8. 9. 10. 4. Sending the onlooker bees The onlooker bee has the same number of food sources as the employed. It initially calculates the selection probability of each food source generated by the employed bee in the previous step. The fittest food source is selected by the onlooker, using Roulette Wheel selection mechanism. The process of selection at the onlooker phase works as follows: 1. assign for each employed bee a selection probability as follows:

5. Sending the Scout to search for possible new food sources The scout bee carries out a random search to replace the abandoned food sources, using equation (9). The abundant food source is one that cannot be improved upon after a certain number of cycles, as determined by the limit parameter. Algorithm (3) describes the process of the scout bee; In algorithm (3), Scout is a vector of size (SN), which contain information related to the improvement in any of the food sources during search. Algorithm (3): Scout Bee Phase 1. 2. 3. 4. 5. 6. Memorizing the best food source This involves memorizing the fitness and position of the best food source, found so far in FSM. 7. Stop condition Steps 3 to 6 are repeated until a stop criterion is met. This is originally determined by the MCN value. The PSS parameters are tuned by using ABC algorithm. The PSS configuration is as follows; it comprises two compensators with time constants, with an additional gain . Stabilizer output The optimum values of K and computed using ABC Algorithm. are accurately

(11) 2. The food source of the employed bee with the highest fitness is selected by the onlooker bee, based on its selection probability and adjusted as shown in the algorithm (2). In the algorithm, is the accumulated probability of all the employed bees; where the of solution is unity Algorithm (2): Onlooker Bee Phase 1. 2. 3. 4. 5. 6. 7. 8. 9. 10. 11. 12. 13. 14. 15. 16.

V. SIMULATION AND RESULTS

Figure 3: Simulink model of PSS

IJSRET @ 2013

International Journal of Scientific Research Engineering & Technology (IJSRET)


Volume 2 Issue 9 pp 532-537 December 2013 www.ijsret.org ISSN 2278 0882

Figure 4: Simulink model of SMIB

Figure 7: Convergence plot of Artificial Bee Colony Algorithm

Figure 5: Speed deviation in SMIB without PSS Figure 8: Speed deviation in SMIB with PSS

Figure 6: Power Angle deviation in SMIB without PSS

Figure 9: Power Angle deviation in SMIB with PSS

IJSRET @ 2013

International Journal of Scientific Research Engineering & Technology (IJSRET)


Volume 2 Issue 9 pp 532-537 December 2013 www.ijsret.org ISSN 2278 0882

VI. CONCLUSION
This paper ensures system stability, in order to provide faster responses over a wide range of power system operation, a power system stability (PSS) of single machine infinite bus system (SMIB) is developed and its parameters are tuned by a robust evolutionary algorithm. The Artificial Bee Colony (ABC) algorithm offers designers the flexibility to achieve a compromise between conflicting design objectives, the power angle and speed deviation in SMIB.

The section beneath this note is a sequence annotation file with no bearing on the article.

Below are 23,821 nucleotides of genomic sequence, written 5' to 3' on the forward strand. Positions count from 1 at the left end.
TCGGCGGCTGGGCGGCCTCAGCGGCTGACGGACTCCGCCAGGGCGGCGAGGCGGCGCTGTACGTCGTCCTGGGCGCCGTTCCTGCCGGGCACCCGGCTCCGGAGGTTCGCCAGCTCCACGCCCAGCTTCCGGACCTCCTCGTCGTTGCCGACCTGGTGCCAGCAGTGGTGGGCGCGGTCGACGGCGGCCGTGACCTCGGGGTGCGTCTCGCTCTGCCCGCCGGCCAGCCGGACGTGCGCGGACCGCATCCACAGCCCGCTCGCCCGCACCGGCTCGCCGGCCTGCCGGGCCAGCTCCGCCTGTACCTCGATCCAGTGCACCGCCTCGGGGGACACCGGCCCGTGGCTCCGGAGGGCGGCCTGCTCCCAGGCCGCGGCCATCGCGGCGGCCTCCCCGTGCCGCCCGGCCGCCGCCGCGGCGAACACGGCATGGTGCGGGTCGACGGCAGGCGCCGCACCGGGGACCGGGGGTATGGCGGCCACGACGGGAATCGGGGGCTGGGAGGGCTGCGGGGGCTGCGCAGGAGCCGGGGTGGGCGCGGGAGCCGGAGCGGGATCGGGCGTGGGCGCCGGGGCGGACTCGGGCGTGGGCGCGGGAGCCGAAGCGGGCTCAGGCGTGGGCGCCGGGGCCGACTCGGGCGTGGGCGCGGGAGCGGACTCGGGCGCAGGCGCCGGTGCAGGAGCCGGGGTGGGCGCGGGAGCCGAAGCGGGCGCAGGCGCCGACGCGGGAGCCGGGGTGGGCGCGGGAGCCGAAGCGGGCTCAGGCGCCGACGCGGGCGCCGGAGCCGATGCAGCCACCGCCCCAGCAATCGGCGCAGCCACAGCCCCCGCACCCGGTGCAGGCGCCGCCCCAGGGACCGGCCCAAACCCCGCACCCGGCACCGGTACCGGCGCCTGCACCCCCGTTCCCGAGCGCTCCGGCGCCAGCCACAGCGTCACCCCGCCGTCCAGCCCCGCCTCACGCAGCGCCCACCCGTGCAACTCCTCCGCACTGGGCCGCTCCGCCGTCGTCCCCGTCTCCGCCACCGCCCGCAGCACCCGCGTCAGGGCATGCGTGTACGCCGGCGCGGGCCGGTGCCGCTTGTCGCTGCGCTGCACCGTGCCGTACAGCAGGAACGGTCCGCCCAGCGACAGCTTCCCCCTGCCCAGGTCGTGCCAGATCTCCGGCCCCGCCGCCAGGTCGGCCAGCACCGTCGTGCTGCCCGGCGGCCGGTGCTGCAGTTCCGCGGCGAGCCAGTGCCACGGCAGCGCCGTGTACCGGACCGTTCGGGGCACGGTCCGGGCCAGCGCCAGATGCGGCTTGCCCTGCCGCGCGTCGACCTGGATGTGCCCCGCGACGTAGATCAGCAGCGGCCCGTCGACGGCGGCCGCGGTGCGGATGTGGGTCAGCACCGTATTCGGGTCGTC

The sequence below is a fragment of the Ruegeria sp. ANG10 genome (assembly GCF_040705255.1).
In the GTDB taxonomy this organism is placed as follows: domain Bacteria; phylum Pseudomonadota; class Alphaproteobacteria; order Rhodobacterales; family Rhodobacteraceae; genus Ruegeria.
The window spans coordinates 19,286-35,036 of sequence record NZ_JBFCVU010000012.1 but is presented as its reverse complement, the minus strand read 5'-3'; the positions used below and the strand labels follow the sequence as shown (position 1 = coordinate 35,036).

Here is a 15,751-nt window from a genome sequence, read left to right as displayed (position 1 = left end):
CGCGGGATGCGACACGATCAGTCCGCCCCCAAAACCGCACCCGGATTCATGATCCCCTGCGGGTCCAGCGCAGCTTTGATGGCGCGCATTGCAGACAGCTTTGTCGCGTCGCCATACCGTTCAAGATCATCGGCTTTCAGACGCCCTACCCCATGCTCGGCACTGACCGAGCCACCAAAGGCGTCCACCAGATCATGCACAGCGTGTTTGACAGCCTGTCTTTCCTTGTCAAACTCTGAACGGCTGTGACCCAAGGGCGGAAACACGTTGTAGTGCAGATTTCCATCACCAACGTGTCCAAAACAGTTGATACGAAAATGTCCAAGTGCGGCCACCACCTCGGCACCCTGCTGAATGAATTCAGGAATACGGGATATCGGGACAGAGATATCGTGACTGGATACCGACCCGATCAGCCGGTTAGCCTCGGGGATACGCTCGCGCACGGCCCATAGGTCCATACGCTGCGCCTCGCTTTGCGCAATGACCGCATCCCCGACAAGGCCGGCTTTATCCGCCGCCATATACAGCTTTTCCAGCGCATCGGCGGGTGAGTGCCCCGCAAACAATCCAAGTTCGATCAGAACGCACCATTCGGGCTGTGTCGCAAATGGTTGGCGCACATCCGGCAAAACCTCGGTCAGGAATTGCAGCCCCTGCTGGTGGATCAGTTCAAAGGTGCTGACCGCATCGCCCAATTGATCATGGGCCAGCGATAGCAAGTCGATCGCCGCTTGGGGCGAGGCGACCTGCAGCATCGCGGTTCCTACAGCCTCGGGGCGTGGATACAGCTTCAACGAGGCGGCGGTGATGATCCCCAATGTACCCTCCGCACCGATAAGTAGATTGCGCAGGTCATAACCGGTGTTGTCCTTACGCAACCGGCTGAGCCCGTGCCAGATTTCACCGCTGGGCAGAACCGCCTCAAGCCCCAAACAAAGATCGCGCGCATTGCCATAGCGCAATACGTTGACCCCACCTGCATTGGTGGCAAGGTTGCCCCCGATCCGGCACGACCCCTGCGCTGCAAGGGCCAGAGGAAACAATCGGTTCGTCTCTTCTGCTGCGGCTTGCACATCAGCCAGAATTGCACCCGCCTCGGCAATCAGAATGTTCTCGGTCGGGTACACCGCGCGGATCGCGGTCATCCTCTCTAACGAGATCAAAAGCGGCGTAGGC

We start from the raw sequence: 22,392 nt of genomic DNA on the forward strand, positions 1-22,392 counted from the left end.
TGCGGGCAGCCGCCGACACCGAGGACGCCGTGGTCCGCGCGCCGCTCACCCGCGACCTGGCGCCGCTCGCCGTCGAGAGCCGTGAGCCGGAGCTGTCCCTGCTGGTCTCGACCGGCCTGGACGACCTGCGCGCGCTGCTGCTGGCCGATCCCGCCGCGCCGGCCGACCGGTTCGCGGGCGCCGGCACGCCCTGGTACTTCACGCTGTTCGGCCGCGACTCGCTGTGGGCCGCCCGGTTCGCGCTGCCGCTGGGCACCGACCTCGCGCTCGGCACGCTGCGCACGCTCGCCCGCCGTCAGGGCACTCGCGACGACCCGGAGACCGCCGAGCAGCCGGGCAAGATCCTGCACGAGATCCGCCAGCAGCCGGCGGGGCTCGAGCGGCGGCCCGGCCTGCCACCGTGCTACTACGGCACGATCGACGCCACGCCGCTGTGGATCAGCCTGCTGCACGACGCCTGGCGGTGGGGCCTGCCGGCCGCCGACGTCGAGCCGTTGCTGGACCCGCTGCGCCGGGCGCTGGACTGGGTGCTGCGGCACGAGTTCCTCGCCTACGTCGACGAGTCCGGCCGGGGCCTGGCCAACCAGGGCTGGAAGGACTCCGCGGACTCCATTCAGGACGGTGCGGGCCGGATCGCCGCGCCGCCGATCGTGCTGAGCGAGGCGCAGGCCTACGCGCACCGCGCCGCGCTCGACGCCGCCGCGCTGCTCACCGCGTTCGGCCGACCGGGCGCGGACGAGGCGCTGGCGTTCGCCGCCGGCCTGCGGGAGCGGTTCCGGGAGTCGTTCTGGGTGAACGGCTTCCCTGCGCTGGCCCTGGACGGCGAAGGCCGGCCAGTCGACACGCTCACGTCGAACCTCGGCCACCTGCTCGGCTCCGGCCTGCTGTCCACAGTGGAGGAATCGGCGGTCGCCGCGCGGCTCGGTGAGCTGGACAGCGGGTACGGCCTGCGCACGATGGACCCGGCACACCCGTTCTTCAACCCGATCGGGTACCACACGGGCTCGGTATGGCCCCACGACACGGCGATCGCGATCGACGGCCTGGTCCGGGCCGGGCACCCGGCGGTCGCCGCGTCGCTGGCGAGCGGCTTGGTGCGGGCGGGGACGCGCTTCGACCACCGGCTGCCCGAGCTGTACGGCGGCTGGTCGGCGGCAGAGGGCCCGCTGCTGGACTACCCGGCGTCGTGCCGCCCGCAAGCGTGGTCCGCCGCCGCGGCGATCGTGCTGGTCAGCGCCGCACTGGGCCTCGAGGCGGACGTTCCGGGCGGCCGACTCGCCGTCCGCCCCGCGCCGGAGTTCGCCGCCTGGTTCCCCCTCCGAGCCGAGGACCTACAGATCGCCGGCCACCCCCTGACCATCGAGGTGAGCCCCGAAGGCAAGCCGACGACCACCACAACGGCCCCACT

[8] Y.Y. Hsu and K.L. Liou, Design of SelfTuning PID Power System Stabilizers for Synchronous Generators, IEEE Trans. on Energy Conversion, Vol. 2, No. 3, pp. 343348, 1987 [9] V. Samarasinghe and N. Pahalawaththa, Damping of Multimodal Oscillations in Power Systems Using Variable Structure Control Techniques, IEEE Proc. Genet. Transm. Distrib. Vol. 144, No. 3, Jan. 1997, pp. 323-331 [10] Youssef A. Mobarak, A Simulink MultiBand Power System Stabilizer, Electric Engineering Department, High Institute of Energy, South Valley University, Aswan, Egypt [11] Yong-Hua Song, Allan T. Johns, Flexible Alternating Current Transmission Systems (FACTS) IET, 1999 [12] J. Machowski, J. W. Bialek, and J. R. Bumby, Power system dynamics: stability and control. Chichester: Wiley, 2008

REFERENCE
[1] F. P. Demello and C. Concordia, Concepts of Synchronous Machine Stability as Affected by Excitation Control, IEEE Trans. on Power Apparatus and Systems, vol. PAS-88, no. 4, April 1969 [2] Angeline J. H, The control of a synchronous machine using optimal control theory, Proceedings of the IEEE, vol. 1, pp. 2535, 1971 [3] Yu YN and Moussa HAM, Optimal stabilization of a multi-machine system, IEEE Transactions on Power Apparatus and Systems, vol. 91, no. 3, pp. 11741182, 1972 [4] Klein, M.; Rogers, G.J.; Kundur, P., A fundamental study of inter-area oscillations in power systems, IEEE Transactions on Power Systems, Volume: 6 Issue: 3, Aug. 1991, Page(s): 914 -921 [5] Klein, M., Rogers G.J., Moorty S., and Kundur, P., Analytical investigation of factors influencing power system stabilizers performance, IEEE Transactions on Energy Conversion, Volume: 7 Issue: 3, Sept. 1992, Page(s): 382 -390 [6] G. T. Tse and S. K. Tso, "Refinement of Conventional PSS Design in Multimachine System by Modal Analysis," IEEE Trans. PWRS, Vol. 8, No. 2, 1993, pp. 598-605 [7] Y.Y. Hsu and C.Y. Hsu, Design of a Proportional-Integral Power System Stabilizer, IEEE Trans. PWRS, Vol. 1, No. 2, pp. 46-53, 1986